Holmes Report 13 Jan 2014 // 9:40PM GMT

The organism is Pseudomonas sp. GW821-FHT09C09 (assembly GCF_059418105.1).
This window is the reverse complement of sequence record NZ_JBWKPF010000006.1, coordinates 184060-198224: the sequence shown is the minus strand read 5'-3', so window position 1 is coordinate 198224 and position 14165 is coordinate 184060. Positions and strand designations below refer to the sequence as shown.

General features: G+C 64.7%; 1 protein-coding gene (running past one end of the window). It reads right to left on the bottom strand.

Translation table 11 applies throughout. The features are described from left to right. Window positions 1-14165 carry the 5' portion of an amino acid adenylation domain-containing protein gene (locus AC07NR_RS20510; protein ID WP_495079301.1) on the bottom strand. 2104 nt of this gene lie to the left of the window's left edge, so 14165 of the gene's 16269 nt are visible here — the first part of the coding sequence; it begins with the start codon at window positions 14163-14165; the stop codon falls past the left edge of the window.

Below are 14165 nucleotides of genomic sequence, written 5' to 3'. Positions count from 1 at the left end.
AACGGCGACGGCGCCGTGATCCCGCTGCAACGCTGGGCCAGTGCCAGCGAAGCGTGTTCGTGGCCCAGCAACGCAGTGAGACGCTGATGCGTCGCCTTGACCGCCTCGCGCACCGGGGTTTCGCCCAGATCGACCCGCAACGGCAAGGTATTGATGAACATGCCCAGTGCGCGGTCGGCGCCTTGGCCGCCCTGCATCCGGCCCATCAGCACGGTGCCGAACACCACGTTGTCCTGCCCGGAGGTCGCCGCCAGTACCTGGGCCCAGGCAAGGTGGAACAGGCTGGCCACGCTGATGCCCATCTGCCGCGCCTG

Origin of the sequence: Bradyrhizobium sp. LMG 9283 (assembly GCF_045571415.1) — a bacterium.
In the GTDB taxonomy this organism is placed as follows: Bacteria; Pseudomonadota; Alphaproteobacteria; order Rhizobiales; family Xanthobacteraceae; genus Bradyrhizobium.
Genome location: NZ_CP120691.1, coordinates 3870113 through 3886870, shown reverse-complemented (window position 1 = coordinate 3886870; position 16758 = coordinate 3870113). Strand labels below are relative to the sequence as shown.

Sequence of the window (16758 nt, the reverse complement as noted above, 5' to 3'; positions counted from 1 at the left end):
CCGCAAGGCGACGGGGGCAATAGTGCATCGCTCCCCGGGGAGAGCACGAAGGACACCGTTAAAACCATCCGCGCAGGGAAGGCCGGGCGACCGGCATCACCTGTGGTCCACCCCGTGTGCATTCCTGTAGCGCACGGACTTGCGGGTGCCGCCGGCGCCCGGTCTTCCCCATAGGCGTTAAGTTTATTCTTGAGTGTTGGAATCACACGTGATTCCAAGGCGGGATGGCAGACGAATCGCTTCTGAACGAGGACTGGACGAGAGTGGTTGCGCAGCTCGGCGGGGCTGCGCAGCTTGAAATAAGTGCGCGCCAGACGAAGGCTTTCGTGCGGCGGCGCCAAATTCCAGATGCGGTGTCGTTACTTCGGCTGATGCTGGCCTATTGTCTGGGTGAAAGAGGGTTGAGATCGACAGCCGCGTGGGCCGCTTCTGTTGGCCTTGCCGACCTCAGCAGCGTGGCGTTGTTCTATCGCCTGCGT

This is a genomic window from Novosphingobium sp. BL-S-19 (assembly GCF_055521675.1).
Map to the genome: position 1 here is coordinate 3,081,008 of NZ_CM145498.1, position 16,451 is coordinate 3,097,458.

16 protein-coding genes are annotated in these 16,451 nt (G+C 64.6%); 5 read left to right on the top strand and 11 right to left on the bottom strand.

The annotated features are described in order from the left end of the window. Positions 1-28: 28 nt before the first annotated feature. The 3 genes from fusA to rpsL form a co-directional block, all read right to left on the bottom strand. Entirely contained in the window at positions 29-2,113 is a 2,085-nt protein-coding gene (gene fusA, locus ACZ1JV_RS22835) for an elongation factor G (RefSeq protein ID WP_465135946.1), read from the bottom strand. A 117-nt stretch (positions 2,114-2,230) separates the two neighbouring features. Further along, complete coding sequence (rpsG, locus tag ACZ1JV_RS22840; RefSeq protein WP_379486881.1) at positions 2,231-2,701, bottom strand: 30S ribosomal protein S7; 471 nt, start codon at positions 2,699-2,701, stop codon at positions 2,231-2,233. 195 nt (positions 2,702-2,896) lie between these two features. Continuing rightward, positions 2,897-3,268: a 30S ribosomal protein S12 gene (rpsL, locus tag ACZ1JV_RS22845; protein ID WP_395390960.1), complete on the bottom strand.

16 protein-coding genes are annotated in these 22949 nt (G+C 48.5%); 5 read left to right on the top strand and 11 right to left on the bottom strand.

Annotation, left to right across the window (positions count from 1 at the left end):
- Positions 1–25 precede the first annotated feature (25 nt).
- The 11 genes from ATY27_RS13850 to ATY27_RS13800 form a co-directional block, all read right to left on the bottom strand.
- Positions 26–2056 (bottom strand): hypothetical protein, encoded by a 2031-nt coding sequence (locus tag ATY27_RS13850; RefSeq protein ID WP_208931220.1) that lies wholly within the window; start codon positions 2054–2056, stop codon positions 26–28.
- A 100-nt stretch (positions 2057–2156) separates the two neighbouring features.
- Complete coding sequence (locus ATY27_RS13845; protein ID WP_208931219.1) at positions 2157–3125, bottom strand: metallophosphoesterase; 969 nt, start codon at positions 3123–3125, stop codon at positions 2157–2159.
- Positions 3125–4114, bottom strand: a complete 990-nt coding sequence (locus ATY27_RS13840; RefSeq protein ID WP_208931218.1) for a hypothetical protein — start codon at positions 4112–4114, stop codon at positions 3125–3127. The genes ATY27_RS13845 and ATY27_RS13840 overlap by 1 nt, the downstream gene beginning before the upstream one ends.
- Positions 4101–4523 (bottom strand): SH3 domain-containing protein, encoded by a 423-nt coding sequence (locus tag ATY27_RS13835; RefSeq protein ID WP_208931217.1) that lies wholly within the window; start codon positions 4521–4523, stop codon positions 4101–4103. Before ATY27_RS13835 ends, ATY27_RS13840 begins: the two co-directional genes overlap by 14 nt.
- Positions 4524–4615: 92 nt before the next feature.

By Dushka Zapata The first time I ever learned the definitions for an extrovert and an introvert, and how what defines each is the source of their energy, I considered it a revelation. I felt it provided a tidy, logical justification for so many things I didn't like about myself. [caption id="attachment_1340" align="alignright" width="200"] Dushka Zapata[/caption] If I go overboard on the amount of time I spend with others I become insufferable - short tempered, impatient, depleted. After completing the Meyers Briggs test, I realized I rated high on the "introvert" scale. It shocked me. It explained everything. I am often mistaken for an extrovert. I process many things, particularly of an emotional or logistical nature, out loud. I don't mind being the center of attention (that might be an understatement). I can be extremely chatty. I find humans delightful and strangers irresistible. I frequently interject in other people's conversations. (You know that person on the plane who talks to you even if you're pretending to read? That could be me. I apologize. But your book looks interesting. What made you pick it?) I can also be very quiet, needing large swaths of time for myself, keeping my calendar free of social engagements for weeks. Recently, I was leaving my apartment, scurried into the elevator and quickly pressed (and pressed) the button for the ground floor. My boyfriend said it was impatient of me to not wait for the people behind us. "It's not that I'm in a rush" I whispered. "It's that I don't have the strength to say hello." I would do pretty much anything to avoid a large party. The last one I was at was, alas, New Year's Eve at my house (long story). I asked people to leave two hours into the New Year and barely had enough strength to make it up the stairs to my bed. (I was vaguely worried I'd hurt their feelings, but a couple of days later they told me they were really impressed with how well I had done. See? Humans. Delightful.) I have been known to leave a bar 6 minutes (not that I was counting) after I walk in if I determine it's too populated. I don't like having more than a handful of people over to my house at one time. It makes me feel I'd have nowhere to go if I needed a place to hide. I have a distaste for small talk that borders on aversion. At work, I'm surrounded by people. They have gotten used to me saying things like "go away" as I see them approach my door. It's just that being interrupted is pure torture. When I get home at the end of a normal day I need space so badly I often sit in corner with no light, no book and no devices. Many of the activities I enjoy the most are solitary by nature. Swimming. Reading. Writing. Yoga. When social plans are cancelled what I feel, even when I really want to see the person in question, is relief. If a beloved friend calls from abroad announcing a visit and asks if she can stay at my apartment, I offer to pay for her hotel room. My friends know I'd do anything for them, anything, as long as they don't inadvertently threaten the room I need to retreat. After being squarely extroverted and squarely introverted and pretty much every grade in between, I now believe that we all have a possibility to be intermittently one or the other. To be one thing all the time - many of us are just not that clear cut. It can depend on the year, the weather, our mood, our caffeine intake, our glucose levels, our saturation point, the level of heartache we happen to find ourselves in and who knows what else. Why does this matter? I often feel I need to recharge but have no inkling how to go about it. A book? A nap? Dinner? Learning where my ever-moving boundaries are is so much harder than I thought; but when I get things right I become a better person. We all want to be better. We want to be spared the merciless spectacle that is to witness ourselves being resentful, snippy, petty. We don't want anyone to see what we look like when we are feeling overextended (I mean, it makes my hair look really frizzy). It's easy to jump to the conclusion that PR people are extroverts, but many of us like to write and ponder and research and do things that do not involve being in the midst of others (sometimes). Us introverts network well, thank you. Just one on one, rather than "working a room." We are smashingly inventive during a brainstorm, just not one that is taking place in the presence of others. And my observations on a document will be so much better if you give me the document. No, I don't want you to "walk me through it". And, tell me. Why on Earth should we all have drinks after work if we've just spent the entire week together? Recognizing our textured, beautiful complexity and getting to understand, respect and accept (ah, accept!) our ever changing, ever evolving, mercurial selves - resisting the temptation to throw anyone into a category, even after reviewing Meyers Briggs results - means I unlock the mystery of how not to put myself in a situation that will compromise me. It means that even if it makes me feel selfish and like a terrible friend, maybe I shouldn't be throwing New Year's Eve parties at my place. It means, hopefully, that I will more frequently be able to smile to my neighbor in the elevator. And just as importantly, it means too that if on that plane trip my travel companion says he'd rather not talk, I nod knowingly and let him be. Dushka Zapata is managing director of the West Coast at Ruder Finn.